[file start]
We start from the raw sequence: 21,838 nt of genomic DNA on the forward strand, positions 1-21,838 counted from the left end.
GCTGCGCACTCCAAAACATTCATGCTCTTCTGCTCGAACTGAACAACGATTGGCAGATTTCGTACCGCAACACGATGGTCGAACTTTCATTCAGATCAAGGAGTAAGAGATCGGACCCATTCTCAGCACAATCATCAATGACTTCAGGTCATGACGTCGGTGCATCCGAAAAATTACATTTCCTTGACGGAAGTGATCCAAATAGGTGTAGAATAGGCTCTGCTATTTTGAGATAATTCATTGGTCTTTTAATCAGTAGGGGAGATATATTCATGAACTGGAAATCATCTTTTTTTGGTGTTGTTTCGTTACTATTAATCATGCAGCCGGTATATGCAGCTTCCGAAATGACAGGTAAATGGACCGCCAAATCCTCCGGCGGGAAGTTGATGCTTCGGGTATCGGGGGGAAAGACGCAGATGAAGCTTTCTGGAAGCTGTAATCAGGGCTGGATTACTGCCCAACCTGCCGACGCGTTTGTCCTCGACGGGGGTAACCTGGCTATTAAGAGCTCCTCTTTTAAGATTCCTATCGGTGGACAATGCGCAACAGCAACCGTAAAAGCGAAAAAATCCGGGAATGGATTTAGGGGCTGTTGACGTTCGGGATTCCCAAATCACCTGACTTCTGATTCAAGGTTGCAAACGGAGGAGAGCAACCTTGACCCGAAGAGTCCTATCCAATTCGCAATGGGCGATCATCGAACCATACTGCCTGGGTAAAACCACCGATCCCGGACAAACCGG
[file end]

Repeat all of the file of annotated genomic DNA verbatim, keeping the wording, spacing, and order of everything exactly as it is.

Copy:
We start from the raw sequence: 21,838 nt of genomic DNA on the forward strand, positions 1-21,838 counted from the left end.
GCTGCGCACTCCAAAACATTCATGCTCTTCTGCTCGAACTGAACAACGATTGGCAGATTTCGTACCGCAACACGATGGTCGAACTTTCATTCAGATCAAGGAGTAAGAGATCGGACCCATTCTCAGCACAATCATCAATGACTTCAGGTCATGACGTCGGTGCATCCGAAAAATTACATTTCCTTGACGGAAGTGATCCAAATAGGTGTAGAATAGGCTCTGCTATTTTGAGATAATTCATTGGTCTTTTAATCAGTAGGGGAGATATATTCATGAACTGGAAATCATCTTTTTTTGGTGTTGTTTCGTTACTATTAATCATGCAGCCGGTATATGCAGCTTCCGAAATGACAGGTAAATGGACCGCCAAATCCTCCGGCGGGAAGTTGATGCTTCGGGTATCGGGGGGAAAGACGCAGATGAAGCTTTCTGGAAGCTGTAATCAGGGCTGGATTACTGCCCAACCTGCCGACGCGTTTGTCCTCGACGGGGGTAACCTGGCTATTAAGAGCTCCTCTTTTAAGATTCCTATCGGTGGACAATGCGCAACAGCAACCGTAAAAGCGAAAAAATCCGGGAATGGATTTAGGGGCTGTTGACGTTCGGGATTCCCAAATCACCTGACTTCTGATTCAAGGTTGCAAACGGAGGAGAGCAACCTTGACCCGAAGAGTCCTATCCAATTCGCAATGGGCGATCATCGAACCATACTGCCTGGGTAAAACCACCGATCCCGGACAAACCGG